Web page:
Do you remember the first Madden you ever played?

I forgot what year it was, but I believe it was on Sega. And John Madden was on the cover. It was a longgggg time ago.

Do you remember the first time you were featured on the game as a player? What was that like?

In 2001. I remember it as a rookie. It was really dope to be able to see yourself. I was never able to envision myself on the video game, but the first time you were able to play, via yourself, it was cool. But you know what’s crazy? I never used myself anyway; I always used the Dolphins, because I’m from Miami. So anytime I play a sports game, I always use the Florida teams.

Besides yourself, which NFL player was the best video gamer that you ever experienced?

You know what? They all say they’re good, but I’ve beaten them all. From the NBA players to the NFL players to a few soccer players that play FIFA. They can all play because they all are very competitive, but none of them actually have the time to sit down and hone the skill set that I actually have being that I’m retired.

What’s the craziest lie you’ve ever told?

I didn’t sleep with her.

“I mean, c’mon. That goes without saying. Terrell Owens should be in the Hall of Fame. I just have no time for the damn politics.”

Who’s your favorite superhero and why?

I don’t have a favorite superhero. I didn’t read comics … not even as a kid.

When you and Terrell Owens were in Cincinnati, people called you two Batman and Robin. Who was really Batman, and who was Robin?

He was Batman. It was out of respect. We’re talking about T.O., man! He was one of the best, if not the best to f—ing suit it up. So I had no problem taking a back seat to one of my favorite receivers growing up.

Should T.O. be in the Hall of Fame?

I mean, c’mon. That goes without saying. T.O. should be in the Hall of Fame. I just have no time for the damn politics.

Where do you get your swag from?

Probably my upbringing. Just being from Liberty City, Miami.

Who’s the best soccer player in the world right now?

Cristiano Ronaldo. Period. It goes without saying. He just is.

Not Lionel Messi?

Who?

You don’t like Messi?

Who?

What about Neymar?

Oooh, Neymar is nice.

Have you ever been starstruck?

No … but I am waiting to meet Johnny Depp and Daniel Day-Lewis, then I’ll be starstruck. Deada–. Those are the only two people that I really admire as actors, their range as actors. Being able to get lost in character and what they’re able to do on the big screen is phenomenal. I’ve met Denzel Washington. … I’ve met everybody. But those are the two that I have yet to meet.

What was your first major purchase after you got drafted in 2001?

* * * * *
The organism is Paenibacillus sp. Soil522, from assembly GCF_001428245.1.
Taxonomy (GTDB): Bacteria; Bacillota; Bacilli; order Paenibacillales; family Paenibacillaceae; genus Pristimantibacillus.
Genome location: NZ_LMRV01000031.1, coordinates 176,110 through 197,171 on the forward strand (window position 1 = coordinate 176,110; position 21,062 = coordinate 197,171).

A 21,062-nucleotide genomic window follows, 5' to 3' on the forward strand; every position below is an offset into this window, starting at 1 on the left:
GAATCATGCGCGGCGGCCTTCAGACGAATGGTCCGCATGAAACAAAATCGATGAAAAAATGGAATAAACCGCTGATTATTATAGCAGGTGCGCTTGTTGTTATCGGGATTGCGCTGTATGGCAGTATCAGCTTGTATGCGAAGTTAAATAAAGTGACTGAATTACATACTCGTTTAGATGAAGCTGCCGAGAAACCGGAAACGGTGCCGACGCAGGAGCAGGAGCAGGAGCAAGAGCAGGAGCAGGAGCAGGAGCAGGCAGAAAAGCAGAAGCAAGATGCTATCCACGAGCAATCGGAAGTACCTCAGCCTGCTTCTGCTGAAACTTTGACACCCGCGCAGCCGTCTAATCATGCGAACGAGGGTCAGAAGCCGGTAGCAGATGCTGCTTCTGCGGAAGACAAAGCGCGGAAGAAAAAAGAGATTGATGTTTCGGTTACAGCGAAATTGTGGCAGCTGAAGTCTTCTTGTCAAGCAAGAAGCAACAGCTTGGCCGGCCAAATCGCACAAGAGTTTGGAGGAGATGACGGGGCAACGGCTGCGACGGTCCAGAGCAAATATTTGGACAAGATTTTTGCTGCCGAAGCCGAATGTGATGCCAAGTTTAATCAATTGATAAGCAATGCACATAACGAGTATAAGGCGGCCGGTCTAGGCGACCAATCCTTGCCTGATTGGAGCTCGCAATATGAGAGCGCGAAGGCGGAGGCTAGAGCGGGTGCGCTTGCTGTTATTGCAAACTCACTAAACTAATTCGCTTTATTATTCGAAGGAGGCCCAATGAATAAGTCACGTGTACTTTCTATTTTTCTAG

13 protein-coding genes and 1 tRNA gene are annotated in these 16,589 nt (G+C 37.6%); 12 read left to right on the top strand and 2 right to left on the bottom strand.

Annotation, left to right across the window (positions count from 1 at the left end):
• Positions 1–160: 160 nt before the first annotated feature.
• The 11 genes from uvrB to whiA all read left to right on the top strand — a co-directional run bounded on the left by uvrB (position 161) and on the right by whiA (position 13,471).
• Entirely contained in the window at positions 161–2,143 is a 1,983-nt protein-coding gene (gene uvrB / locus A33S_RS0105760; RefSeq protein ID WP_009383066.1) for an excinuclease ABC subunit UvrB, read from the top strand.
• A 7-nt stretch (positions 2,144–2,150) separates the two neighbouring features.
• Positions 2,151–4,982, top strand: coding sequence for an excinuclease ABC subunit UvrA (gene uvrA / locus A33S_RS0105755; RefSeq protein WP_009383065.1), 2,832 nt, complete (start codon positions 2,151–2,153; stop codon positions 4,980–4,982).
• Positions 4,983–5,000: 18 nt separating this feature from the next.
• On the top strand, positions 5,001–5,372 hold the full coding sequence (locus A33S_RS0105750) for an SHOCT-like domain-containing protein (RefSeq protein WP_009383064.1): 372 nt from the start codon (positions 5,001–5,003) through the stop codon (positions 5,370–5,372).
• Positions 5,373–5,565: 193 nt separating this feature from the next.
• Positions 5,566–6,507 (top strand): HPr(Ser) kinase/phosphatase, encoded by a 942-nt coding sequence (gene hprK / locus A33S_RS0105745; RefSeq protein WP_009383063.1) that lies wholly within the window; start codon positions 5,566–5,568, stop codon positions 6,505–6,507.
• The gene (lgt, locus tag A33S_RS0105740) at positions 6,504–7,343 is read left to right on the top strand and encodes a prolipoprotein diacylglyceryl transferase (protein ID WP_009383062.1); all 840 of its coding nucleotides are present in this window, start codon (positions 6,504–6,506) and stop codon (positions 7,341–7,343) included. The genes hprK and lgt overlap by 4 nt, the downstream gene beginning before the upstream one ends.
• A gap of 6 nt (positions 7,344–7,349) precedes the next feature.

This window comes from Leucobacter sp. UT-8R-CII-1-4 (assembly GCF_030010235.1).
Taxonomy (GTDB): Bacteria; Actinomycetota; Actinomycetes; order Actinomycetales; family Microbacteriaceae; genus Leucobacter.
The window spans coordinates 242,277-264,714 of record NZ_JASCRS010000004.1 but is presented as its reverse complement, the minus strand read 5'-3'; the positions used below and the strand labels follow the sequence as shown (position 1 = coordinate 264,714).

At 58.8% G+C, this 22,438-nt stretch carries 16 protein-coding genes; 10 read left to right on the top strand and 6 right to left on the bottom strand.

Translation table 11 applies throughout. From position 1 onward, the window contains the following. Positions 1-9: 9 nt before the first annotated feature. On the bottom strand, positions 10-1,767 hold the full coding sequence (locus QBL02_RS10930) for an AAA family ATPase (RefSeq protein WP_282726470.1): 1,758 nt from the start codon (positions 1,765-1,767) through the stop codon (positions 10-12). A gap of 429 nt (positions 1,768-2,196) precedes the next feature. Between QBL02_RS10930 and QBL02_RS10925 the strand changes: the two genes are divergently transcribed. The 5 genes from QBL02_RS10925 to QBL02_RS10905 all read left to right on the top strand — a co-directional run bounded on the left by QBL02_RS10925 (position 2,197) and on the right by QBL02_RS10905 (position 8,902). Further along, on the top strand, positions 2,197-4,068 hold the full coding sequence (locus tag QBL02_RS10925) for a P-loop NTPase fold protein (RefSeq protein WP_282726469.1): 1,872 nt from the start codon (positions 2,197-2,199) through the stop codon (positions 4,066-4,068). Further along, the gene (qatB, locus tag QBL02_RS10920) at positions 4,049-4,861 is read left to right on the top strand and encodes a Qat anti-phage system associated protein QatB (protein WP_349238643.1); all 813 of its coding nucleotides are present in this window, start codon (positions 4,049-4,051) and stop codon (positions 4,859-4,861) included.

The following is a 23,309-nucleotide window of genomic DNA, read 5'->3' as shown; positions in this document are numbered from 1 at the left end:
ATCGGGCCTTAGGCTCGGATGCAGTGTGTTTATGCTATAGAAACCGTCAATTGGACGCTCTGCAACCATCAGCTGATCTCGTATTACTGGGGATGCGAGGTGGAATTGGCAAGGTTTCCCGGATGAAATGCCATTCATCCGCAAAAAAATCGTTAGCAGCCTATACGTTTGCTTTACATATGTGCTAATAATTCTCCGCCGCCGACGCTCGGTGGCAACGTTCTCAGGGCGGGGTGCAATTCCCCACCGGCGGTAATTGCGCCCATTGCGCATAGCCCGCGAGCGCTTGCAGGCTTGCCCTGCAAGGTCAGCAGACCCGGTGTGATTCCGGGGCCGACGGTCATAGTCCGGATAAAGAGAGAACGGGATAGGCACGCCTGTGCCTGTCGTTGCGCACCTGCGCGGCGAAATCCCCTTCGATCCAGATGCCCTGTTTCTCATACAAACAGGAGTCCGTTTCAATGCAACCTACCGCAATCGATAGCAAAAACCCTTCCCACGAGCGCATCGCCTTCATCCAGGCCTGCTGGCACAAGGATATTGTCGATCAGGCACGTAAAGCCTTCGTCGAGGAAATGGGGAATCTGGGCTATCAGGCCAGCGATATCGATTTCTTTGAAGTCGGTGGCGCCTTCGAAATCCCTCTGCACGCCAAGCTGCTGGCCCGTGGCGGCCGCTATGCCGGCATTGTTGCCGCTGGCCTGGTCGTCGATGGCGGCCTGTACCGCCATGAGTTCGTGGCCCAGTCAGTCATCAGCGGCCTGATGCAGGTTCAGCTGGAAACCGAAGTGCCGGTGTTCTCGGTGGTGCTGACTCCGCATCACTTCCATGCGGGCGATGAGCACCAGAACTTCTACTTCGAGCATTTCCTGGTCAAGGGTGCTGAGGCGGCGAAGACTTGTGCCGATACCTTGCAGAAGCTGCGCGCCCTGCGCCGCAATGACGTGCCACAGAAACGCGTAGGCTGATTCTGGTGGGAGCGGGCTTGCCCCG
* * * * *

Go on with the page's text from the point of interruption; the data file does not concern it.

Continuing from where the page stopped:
Uhhh, p—y. … It was probably my first car: Lexus IS300.

What would be your go-to karaoke song?

‘Free Bird’ by Lynyrd Skynyrd … Oh, yeah. Oh, f— yeah.

What’s your spirit animal, and why?

The orca. You should know that. They’re the smartest mammal in the sea, s—, let alone Earth. They’re just brilliant at everything they do. The way they hunt. The way they communicate. They’re the largest dolphin in the sea, which a lot of people don’t know — they are dolphins. They’re just fabolous.

Who in the NFL right now could beat you in your prime in a footrace?

Probably some of those dudes who run 4.2s right now. John Ross … it’s a few of them. It’s a few that are what we called ‘crackhead fast’ growing up.

The league has relaxed its rules on touchdown celebrations. How do you feel about that?

It’s dope, and now that they’ve loosened up, I want them to pay attention to the ratings — the people who are watching — now that they’ve allowed football to be fun. They’ve allowed players to express themselves through celebrations. As long as it’s not disrespectful to their opponents, and nothing malicious.

Out of all the celebrations from your career, which one was your favorite?

Probably the proposal. That one was dope.

The league has also loosened up on its rules on custom cleats. How do you feel about that?

That’s dope as well. Some of the players that are endorsed by certain products, that’s gonna be huge. They can make a pretty penny, with companies being able to get their products out — seeing them through certain players and individuals. Players can make beaucoup bucks, and these companies can profit extremely well.

When you look back at your career, do you think you were ahead of your time in terms of the flashiness, swag and celebrations you brought to the field?

You know what, with some of the rules that the NFL is loosening up on, and some of the things that are happening, we’re in 2017 now, and I was doing this almost 20 years ago. I might have been ahead of my time.

Is Madden 18 the best of all time?

Probably so. Because each year, you already know they improve on something and add something different so it’s better than the last. And technology being as advanced as it is, it can only go up from here.

Besides the Dolphins, which team are you playing with on Madden 18?

Just the Dolphins. I never switch up.

‘Power’s’ Dre — real name Rotimi — is also a music man The singer-actor loves Instagram — and baring his soul

Singer Rotimi’s new eight-song EP Jeep Music, Vol. 1 (G-Unit/EMPIRE, released Aug. 4), has been making waves — but you probably know the 28-year-old Nigerian-American New Jersey native as drug-dealing antihero Dre Coleman on Starz’s hit show Power. Despite his high-profile role, Rotimi says he just sort of fell into acting. “I’d just graduated from Northwestern University, and I was touring and performing at different colleges. My manager said, ‘Yo, we need more money. Maybe you should try getting another commercial, or print modeling or something, and see how it goes.’ ”